Understanding Pelvic Organ Prolapse: Evaluation and Management
Course of the Month - May 2023
Course of the Month
Each month, the American Association of Nurse Practitioners® (AANP) will offer a continuing education (CE) activity presented by experts from AANP Communities. For the first month that it is offered, the activity will be FREE and only available to AANP members. After the initial month has passed, the activity will become available to both AANP members and non-members for a fee (AANP members will pay a significantly discounted price). The featured activity will rotate each month, so be sure to complete the activity and earn your CE credit before the month ends to benefit from free access!
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|May 31, 2023 (11:55 p.m. CT)|
|Content Expires:||April 30, 2024 (11:55 p.m. CT)|
CE for this activity will not be available after this date.
|Closed captioning for this activity coming soon!|
This activity is free for AANP members
from 5/1/2023 - 5/31/2023.
Overview Female pelvic organ prolapse (POP) is a common women’s health issue. POP occurs when the bladder, uterus, small intestines, and/or rectum bulge into the vagina because of a weakness in one or more of the pelvic support structures. POP is underreported and under treated, as many women consider it a normal part of aging or find it too embarrassing to discuss with their provider. It is the third most frequent indication for hysterectomy with more than 0.5 million American women having surgical correction for prolapse. What about the women who can be managed without hospitalization and surgery and those who do not seek medical management? Nurse Practitioners are uniquely qualified to evaluate and treat these women in the primary care or women’s health setting. Starting with a comprehensive history and physical exam; and offering non-surgical treatment modalities, including behavioral, pessaries and medication, will provide women with a temporary or permanent solution.
- Identify the risk factors contributing to Pelvic Organ Prolapse (POP).
- List the common signs and symptoms of POP.
- Discuss evaluating a patient with POP.
- Discuss the principles of non-surgical management of a patient with POP.
Joan Zaccardi, DrNP, APN-BC, FNP-C, NEA, FAANP
Disclosure This program was planned in accordance with AANP CE Standards and Policies.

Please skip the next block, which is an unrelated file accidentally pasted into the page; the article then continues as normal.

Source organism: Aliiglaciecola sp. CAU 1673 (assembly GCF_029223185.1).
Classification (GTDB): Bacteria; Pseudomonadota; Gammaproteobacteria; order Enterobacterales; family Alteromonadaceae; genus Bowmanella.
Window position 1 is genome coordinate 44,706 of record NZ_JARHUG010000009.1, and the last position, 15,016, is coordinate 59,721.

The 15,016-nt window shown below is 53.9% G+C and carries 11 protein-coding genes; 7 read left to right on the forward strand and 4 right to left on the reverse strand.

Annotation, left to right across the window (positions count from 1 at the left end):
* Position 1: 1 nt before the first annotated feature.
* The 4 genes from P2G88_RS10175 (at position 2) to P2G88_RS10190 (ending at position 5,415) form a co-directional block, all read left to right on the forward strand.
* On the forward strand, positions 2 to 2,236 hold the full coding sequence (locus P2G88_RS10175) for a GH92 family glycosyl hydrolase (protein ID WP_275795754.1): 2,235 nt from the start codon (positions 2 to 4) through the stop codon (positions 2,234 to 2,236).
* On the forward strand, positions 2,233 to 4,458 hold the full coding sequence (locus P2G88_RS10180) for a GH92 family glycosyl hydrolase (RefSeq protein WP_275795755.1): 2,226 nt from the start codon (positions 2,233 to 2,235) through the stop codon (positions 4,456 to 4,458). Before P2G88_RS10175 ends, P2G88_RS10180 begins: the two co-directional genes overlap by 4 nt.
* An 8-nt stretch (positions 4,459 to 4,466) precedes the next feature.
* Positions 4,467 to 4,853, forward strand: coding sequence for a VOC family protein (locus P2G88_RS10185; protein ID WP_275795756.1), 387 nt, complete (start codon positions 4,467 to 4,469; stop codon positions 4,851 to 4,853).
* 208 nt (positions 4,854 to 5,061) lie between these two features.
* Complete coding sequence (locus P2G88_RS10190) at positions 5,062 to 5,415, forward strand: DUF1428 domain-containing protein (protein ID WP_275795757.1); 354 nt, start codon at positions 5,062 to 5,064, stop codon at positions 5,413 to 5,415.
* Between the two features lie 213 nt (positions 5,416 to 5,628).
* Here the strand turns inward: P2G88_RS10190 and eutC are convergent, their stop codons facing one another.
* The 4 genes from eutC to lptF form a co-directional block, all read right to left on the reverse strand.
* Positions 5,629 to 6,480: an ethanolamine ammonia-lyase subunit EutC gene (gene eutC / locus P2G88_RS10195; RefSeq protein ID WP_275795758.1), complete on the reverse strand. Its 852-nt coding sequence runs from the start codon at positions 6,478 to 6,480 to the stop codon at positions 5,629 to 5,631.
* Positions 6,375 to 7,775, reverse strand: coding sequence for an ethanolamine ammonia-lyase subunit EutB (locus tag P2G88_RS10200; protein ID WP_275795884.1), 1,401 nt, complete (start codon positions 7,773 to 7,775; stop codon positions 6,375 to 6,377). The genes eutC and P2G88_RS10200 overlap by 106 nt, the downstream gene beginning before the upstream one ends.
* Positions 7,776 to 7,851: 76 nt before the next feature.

- Joan Zaccardi has no personal or financial disclosures to report.
All relevant relationships have been mitigated.DisclaimerIndividuals who have contributed to the CE Center were carefully selected for their knowledge and experience in the subject area under review. This presentation is informational only and may contain opinions of the authors from their personal experience that do not necessarily express the opinions of the American Association of Nurse Practitioners (AANP). The activity may contain discussion of published and/or investigational uses of agents that are not indicated by the FDA. Please refer to the official prescribing information for each product for discussion of approved indications, contraindications, and warnings. Clinical practice is a constantly changing process and new information becomes available every day. Neither AANP nor the contributing individuals can warrant that the material will continue to be accurate, nor do they warrant that the material is completely free of errors upon publication. Attendees and participants should appraise the information presented critically and are encouraged to consult appropriate resources for any product or device mentioned in this program.
CE Credit Instructions
- Read this activity description, including objectives and disclosures.
- Complete all educational content:
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- A copy of your certificate of completion will display on the screen for you to print or save. A copy of the certificate will also be emailed to you.
- A copy of the certificate will be automatically added to your AANP CE Tracker.
For questions or more information concerning this CE Center activity, contact AANP CE Center Support at firstname.lastname@example.org.
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